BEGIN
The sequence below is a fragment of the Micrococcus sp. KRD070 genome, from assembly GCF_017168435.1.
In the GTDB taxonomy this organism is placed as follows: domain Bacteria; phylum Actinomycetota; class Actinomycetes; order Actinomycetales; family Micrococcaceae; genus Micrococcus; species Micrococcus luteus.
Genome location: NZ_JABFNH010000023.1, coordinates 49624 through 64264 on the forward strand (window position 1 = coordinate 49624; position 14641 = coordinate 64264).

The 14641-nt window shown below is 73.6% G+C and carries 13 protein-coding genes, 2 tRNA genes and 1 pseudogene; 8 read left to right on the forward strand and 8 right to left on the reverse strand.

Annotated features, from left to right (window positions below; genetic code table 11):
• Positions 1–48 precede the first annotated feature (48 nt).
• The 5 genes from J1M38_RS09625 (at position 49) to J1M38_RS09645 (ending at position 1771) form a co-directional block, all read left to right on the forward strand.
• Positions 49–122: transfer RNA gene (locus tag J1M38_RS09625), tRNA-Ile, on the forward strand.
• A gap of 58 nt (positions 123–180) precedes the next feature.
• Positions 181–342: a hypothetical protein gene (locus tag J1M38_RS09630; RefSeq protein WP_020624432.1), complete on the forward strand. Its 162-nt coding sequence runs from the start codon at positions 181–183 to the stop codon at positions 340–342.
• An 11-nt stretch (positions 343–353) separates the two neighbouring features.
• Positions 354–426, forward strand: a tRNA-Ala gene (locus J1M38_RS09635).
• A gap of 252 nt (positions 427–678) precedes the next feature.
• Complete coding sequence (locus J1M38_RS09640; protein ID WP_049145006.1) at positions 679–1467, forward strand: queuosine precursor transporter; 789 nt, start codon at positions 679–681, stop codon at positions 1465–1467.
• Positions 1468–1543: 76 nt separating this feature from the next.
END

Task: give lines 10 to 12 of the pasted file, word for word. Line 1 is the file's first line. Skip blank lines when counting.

• Positions 181–342: a hypothetical protein gene (locus tag J1M38_RS09630; RefSeq protein WP_020624432.1), complete on the forward strand. Its 162-nt coding sequence runs from the start codon at positions 181–183 to the stop codon at positions 340–342.
• An 11-nt stretch (positions 343–353) separates the two neighbouring features.
• Positions 354–426, forward strand: a tRNA-Ala gene (locus J1M38_RS09635).